Hurricane season in the Atlantic Ocean basin (which includes the northern Atlantic, the Gulf of Mexico and the Caribbean Sea) officially begins on June 1 and ends on Nov. 30 each year. There is a set list of names, determined by the World Meteorological Organization, that will be used for any storm that reaches tropical storm status or higher (tropical storms have winds of 39 mph, or 63 km/h, or higher).
Each list is used on a six-year rotating basis — so the names used for 2013 will be used again in 2019. New names are added to the list when an old name is retired, which happened most recently with Hurricane Sandy (it was replaced by "Sara" on the now-2018 list). Names are retired when the damage wrought by a storm would make using its name again insensitive to those affected by an earlier storm.
Each list of hurricane names in the Atlantic basin alternates between male and female names, running through the alphabet (though there are no names beginning with Q, U, X, Y or Z).
Below is the list of 2013 names. The list will be updated with the latest news on each storm as it forms.
- Tropical Storm Andrea - Tropical Storm Andrea kicked off the 2013 hurricane season, forming in the Gulf of Mexico on the evening of June 5, then making landfall over Florida, dumping considerable amounts of rain and even spawning some tornadoes. The storm continued up the East Coast of the United States, continuing to drop heavy rain and causing flooding.
- Tropical Storm Barry - Tropical Storm Barry originated as a tropical wave in the southern Caribbean Sea that traveled over the Yucatan Peninsula as Tropical Depression Two, dumping heavy rains. Its journey over land was expected to keep it from intensifying, but it strengthened into a tropical storm over the Bay of Campeche before making landfall again over Veracruz, Mexico, on June 20.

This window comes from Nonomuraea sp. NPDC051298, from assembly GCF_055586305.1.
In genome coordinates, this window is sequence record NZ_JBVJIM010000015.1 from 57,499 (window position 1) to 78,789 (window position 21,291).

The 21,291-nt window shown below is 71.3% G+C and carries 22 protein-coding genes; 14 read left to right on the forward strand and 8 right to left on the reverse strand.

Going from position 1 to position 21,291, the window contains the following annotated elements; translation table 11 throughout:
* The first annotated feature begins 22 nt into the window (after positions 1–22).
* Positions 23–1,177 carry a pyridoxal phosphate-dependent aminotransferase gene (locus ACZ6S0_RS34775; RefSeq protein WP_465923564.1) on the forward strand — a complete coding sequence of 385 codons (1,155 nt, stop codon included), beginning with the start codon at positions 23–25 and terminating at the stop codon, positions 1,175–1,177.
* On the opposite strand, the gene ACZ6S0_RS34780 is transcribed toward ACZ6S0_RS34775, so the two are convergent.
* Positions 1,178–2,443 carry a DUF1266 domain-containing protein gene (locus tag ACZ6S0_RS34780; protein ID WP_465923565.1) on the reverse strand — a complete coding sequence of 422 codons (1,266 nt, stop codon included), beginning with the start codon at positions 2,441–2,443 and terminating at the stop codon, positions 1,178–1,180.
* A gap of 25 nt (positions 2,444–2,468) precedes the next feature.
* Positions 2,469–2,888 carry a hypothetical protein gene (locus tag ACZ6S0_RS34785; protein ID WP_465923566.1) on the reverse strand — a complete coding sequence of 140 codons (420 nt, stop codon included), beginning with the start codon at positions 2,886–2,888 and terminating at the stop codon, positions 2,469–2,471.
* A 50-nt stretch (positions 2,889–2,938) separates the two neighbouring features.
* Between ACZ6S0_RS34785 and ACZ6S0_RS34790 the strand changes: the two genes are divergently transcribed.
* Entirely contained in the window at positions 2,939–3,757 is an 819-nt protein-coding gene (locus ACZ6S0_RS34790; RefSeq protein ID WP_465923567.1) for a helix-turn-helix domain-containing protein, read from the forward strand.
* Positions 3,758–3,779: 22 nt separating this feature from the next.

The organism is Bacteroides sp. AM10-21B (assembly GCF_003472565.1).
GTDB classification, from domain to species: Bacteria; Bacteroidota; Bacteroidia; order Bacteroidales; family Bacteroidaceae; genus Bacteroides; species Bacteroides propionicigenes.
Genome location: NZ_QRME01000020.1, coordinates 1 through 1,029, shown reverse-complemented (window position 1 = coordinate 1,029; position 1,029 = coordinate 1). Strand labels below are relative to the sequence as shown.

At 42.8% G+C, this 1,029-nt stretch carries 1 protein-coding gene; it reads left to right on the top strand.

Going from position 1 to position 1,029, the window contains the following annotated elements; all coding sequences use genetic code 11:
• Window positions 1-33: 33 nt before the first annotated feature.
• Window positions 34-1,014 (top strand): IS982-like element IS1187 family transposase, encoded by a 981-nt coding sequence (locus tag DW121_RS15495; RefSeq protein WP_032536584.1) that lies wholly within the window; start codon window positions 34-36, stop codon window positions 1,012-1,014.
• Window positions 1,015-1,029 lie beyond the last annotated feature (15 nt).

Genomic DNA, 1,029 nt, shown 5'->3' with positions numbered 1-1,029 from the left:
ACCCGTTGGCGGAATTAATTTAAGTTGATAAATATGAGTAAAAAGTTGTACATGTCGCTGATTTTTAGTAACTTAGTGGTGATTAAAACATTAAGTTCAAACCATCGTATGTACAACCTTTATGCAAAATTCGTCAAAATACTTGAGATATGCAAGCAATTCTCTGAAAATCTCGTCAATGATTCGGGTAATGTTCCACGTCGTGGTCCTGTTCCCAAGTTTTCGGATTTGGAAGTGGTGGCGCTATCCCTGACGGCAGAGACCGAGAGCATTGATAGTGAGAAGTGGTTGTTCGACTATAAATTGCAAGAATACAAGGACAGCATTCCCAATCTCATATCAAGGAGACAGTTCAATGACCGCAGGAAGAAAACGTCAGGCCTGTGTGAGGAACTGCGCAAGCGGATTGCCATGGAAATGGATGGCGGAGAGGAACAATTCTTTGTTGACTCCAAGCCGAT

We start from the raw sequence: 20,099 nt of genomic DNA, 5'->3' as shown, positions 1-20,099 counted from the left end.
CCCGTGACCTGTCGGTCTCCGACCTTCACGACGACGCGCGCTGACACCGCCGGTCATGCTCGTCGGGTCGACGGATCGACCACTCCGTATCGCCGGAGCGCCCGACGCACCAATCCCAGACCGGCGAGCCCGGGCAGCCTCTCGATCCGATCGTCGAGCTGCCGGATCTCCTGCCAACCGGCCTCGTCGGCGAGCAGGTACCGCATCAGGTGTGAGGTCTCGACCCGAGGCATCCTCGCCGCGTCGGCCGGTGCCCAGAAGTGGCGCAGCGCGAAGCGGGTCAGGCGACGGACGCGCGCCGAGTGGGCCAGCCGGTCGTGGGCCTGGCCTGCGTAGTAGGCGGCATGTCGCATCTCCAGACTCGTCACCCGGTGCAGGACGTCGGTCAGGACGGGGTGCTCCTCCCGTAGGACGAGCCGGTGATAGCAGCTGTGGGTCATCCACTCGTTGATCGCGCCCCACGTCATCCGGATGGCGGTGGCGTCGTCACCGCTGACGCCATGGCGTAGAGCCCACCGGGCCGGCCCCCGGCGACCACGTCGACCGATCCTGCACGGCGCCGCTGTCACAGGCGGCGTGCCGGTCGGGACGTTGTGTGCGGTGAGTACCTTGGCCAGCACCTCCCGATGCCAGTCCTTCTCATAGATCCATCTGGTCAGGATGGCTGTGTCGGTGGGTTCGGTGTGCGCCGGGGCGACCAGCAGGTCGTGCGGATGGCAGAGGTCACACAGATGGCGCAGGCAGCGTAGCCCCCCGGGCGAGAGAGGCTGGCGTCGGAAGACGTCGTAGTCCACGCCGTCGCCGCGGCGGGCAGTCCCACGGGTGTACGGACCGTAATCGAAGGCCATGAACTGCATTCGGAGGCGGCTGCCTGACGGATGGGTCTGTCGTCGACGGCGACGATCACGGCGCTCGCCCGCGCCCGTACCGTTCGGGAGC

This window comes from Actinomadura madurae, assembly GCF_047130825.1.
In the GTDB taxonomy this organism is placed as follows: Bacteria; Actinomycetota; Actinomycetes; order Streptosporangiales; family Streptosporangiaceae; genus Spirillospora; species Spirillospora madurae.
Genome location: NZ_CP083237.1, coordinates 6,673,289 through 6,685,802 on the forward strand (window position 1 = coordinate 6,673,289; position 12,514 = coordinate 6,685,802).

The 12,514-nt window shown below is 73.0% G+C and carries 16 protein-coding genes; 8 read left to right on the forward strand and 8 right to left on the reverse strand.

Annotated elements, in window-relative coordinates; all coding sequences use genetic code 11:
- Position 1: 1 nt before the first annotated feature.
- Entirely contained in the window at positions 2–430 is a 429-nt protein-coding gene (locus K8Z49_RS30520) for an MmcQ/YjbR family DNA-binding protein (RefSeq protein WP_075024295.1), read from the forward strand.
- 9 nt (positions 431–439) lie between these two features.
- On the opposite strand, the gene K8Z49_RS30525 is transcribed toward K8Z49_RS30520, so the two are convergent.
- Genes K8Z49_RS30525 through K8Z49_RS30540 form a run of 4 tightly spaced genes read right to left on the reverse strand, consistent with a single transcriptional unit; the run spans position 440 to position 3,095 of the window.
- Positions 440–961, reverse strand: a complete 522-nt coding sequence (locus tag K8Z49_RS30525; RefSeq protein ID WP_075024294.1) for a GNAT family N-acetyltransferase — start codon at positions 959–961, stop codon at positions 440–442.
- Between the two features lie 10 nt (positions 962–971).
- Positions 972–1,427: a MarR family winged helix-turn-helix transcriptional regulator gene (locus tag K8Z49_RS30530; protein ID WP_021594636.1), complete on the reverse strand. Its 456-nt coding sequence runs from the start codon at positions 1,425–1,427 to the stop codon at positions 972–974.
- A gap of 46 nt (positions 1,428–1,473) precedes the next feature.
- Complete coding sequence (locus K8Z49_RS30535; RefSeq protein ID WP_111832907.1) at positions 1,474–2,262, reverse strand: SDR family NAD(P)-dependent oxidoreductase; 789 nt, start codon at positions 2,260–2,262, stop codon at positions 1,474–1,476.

- Tropical Storm Chantal - Chantal originated as a tropical wave before reaching tropical storm strength on July 8. Just two days later, wind shear tore the storm apart and it was downgraded to a wave. Its remnants caused major rainfall and flooding on Hispaniola, home to the Dominican Republic and Haiti.
- Tropical Storm Dorian - Originating as a tropical wave that emerged over the Atlantic Ocean from West Africa, Dorian intensified into a full-fledged storm two days later, on July 24. It moved westward before weakening into a tropical wave again, then re-strengthening into a tropical depression again to the east of Florida before weakening and dissipating.
- Tropical Storm Erin - Tropical Storm Erin formed as a tropical wave off the coast of Africa before intensifying into a tropical depression on Aug. 14. The system headed west toward the Cape Verde Islands, quickly growing into a tropical storm by the morning of Aug. 15. Erin then ran into cool, dry air over the Eastern Atlantic and weakened into a tropical depression again.
- Tropical Storm Fernand - Tropical Storm Fernand formed as Tropical Depression Six over the Bay of Campeche on the afternoon of Aug. 25. Just two hours later, it strengthened into a tropical storm. It made landfall as a tropical storm along the gulf coast of Mexico in the wee hours of the morning on Aug. 26, dumping rain, before slowly dissipating later in the day.
- Tropical Storm Gabrielle - Gabrielle began life as Tropical Depression 7 on Sept. 4, 2013, to the east of the Lesser Antilles. It strengthened into a tropical storm just six hours later. By the following morning, atmospheric conditions had worn away at the storm and it was downgraded to a tropical depression, which brushed the eastern tip of Hispaniola. The storm had dissipated, but was being watched for possible re-emergence, which happened on Sept. 9, when Gabrielle once again became a tropical storm. The storm seesawed between the two statuses over the next few days, but did impact Bermuda as a tropical storm, before dissipating for good after it moved northward over the Atlantic.
- Hurricane Humberto
- Hurricane Ingrid